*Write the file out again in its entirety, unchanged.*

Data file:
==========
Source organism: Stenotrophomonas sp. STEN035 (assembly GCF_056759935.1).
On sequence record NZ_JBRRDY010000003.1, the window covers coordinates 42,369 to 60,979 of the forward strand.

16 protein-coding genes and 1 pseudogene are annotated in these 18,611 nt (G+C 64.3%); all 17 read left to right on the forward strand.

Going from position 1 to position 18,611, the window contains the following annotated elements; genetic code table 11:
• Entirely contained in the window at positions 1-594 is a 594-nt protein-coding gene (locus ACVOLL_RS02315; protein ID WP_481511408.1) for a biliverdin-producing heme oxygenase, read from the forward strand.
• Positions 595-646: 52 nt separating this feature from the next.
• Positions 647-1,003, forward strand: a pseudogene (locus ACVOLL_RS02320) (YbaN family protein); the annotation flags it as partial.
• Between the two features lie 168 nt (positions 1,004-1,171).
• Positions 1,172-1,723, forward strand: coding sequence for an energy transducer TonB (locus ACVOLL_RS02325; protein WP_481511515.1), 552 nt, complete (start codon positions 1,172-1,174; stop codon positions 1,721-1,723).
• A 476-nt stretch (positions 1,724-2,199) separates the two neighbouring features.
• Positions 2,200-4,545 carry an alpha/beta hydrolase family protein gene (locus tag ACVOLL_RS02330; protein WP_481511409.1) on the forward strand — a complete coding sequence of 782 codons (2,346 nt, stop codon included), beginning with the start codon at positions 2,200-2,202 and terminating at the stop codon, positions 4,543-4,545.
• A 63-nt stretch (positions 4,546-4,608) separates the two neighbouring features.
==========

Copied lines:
Source organism: Stenotrophomonas sp. STEN035 (assembly GCF_056759935.1).
On sequence record NZ_JBRRDY010000003.1, the window covers coordinates 42,369 to 60,979 of the forward strand.

16 protein-coding genes and 1 pseudogene are annotated in these 18,611 nt (G+C 64.3%); all 17 read left to right on the forward strand.

Going from position 1 to position 18,611, the window contains the following annotated elements; genetic code table 11:
• Entirely contained in the window at positions 1-594 is a 594-nt protein-coding gene (locus ACVOLL_RS02315; protein ID WP_481511408.1) for a biliverdin-producing heme oxygenase, read from the forward strand.
• Positions 595-646: 52 nt separating this feature from the next.
• Positions 647-1,003, forward strand: a pseudogene (locus ACVOLL_RS02320) (YbaN family protein); the annotation flags it as partial.
• Between the two features lie 168 nt (positions 1,004-1,171).
• Positions 1,172-1,723, forward strand: coding sequence for an energy transducer TonB (locus ACVOLL_RS02325; protein WP_481511515.1), 552 nt, complete (start codon positions 1,172-1,174; stop codon positions 1,721-1,723).
• A 476-nt stretch (positions 1,724-2,199) separates the two neighbouring features.
• Positions 2,200-4,545 carry an alpha/beta hydrolase family protein gene (locus tag ACVOLL_RS02330; protein WP_481511409.1) on the forward strand — a complete coding sequence of 782 codons (2,346 nt, stop codon included), beginning with the start codon at positions 2,200-2,202 and terminating at the stop codon, positions 4,543-4,545.
• A 63-nt stretch (positions 4,546-4,608) separates the two neighbouring features.